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Rising damp is a common problem. If left untreated it can become serious. Rising damp to the walls of habitable rooms will require treatment. When left untreated it can cause:
Nearly all building materials are porous. Where these materials are on contact with a source of moisture, such as the damp ground at the base of walls, moisture within the ground enters the porosity of these materials, and because water has a surface tension, the moisture within the ground is able to climb upwards into the wall due to a phenomenon called capillary action.
The height moisture can rise within the wall is dictated by several factors. These include:
In the UK, with standard wall construction, rising damp will generally rise to about 1m to 1.2m above ground level, but with thicker stone walls such as sandstone, rising damp may be seen at 1.5m or sometimes even higher.
Water within the ground dissolves some the readily soluble elements within the soil such as calcium, nitrogen, phosphorus, potassium, and sulphur, which are held in suspension as the water rises within the wall. These elements are left behind during the evaporation process and over time significant amounts can be held within the porosity of the wall materials, often showing as surface efflorescence, commonly referred to as salts or salting. As with table salt, these salty elements are moisture-attracting (hygroscopic) and so even if the ground water source is stemmed, the wall may still be damp due to the salts attracting moisture held within the air (humidity).
Efflorescence or salting can build between the wall and the wall finishes, such as plaster or render, where they expand during the process of crystallisation, which will lead to failure of these finishes, manifesting as delamination, cracking or crumbling of these materials.
Even if the source of ground moisture is isolated from the wall, effectively stopping rising damp, contaminated plaster and render will need to be removed.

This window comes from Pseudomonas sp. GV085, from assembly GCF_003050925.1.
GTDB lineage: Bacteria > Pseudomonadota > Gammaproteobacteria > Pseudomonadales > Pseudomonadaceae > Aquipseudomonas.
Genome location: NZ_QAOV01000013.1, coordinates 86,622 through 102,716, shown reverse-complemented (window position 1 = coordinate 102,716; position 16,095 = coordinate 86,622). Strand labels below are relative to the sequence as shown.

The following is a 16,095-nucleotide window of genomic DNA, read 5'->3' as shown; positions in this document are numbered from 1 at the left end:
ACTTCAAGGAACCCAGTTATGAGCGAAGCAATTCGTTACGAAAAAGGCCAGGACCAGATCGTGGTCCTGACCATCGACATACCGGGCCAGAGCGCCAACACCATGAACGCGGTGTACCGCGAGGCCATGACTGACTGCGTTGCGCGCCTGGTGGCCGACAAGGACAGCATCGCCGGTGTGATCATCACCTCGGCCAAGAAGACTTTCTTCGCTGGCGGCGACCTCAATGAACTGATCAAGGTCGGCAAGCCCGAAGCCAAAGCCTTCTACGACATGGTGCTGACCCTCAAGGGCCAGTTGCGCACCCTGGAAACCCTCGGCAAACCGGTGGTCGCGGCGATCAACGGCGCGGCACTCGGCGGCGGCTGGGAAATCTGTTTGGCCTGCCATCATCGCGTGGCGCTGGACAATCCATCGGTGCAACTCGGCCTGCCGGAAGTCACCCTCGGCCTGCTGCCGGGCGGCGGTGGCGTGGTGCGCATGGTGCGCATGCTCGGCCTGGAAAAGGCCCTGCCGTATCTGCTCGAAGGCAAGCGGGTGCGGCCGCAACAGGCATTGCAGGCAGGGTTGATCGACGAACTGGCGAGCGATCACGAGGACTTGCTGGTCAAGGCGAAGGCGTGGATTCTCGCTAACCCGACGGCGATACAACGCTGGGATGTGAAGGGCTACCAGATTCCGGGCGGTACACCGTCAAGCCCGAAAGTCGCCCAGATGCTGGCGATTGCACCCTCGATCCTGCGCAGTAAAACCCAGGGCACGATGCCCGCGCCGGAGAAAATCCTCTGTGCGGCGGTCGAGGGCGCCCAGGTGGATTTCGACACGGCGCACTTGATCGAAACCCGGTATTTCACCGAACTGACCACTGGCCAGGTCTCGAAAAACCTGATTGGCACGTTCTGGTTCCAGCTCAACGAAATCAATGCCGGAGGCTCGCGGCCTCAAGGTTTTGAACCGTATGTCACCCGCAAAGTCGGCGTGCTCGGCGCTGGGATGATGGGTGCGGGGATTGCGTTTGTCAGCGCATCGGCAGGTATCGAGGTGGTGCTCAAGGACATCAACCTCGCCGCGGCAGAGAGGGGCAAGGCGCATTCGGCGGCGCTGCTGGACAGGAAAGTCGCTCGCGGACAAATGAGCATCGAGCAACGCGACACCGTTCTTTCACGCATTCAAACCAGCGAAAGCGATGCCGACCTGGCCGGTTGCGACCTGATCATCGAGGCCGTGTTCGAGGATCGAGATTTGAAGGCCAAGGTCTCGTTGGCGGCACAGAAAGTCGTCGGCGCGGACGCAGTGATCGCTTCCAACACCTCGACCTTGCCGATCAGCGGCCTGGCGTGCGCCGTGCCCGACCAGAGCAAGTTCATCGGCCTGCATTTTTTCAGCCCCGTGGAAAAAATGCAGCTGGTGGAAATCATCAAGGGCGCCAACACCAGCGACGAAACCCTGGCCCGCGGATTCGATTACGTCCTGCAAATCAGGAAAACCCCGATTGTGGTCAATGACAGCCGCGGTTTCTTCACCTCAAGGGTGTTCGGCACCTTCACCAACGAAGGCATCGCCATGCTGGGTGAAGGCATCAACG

With new structures, the wall will include a physical barrier in the form of a damp-proof-course (DPC), such as Newton 809-DPC. However, installing a new physical DPC into an existing structure is expensive and impractical in most situations. An alternative solution is therefore required.
Injected damp-proof-courses are the most practical and cost-effective method of inserting a DPC into an existing wall. Injected into the mortar bed, the chemical diffuses into the mortar to form an effective barrier to rising moisture. Most Newton registered contractors (NSBC) are skilled in the injection of chemical DPCs.
Although the new DPC is almost immediately effective, hygroscopic salts may still reside within the wall fabric, and as discussed above, they attract humidity held within the air and the wall will still be damp. Protecting the wall finishes will require removal of the contaminated plaster or render.
Often, the most effective solutions use a combination of products. For example, the use of a barrier membrane such as Newtonite Lath allows for wall finishes to be applied and even where the wall is contaminated by ground salting and can be used in conjunction with injected DPCs. This is useful when the wait time for the wall to dry out is not practical.
In some situations, it may not be possible, practical, or recommended to inject a chemical DPC. A wall membrane such as Newtonite Lath may be the only solution available.
Newtonite Lath features a meshed surface that provides a mechanical key, allowing for the direct application of plasters and renders and plasterboard using a dabbing compound.
Whether a DPC has been successfully installed or not, Newtonite Lath will isolate and protect the internal finishes from capillary held dampness and the damaging effects of crystallising effloresce.
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Our staff are able to provide guidance for projects of all sizes, whether you require some general advice about damp or waterproofing, or support with technical drawings and specifications.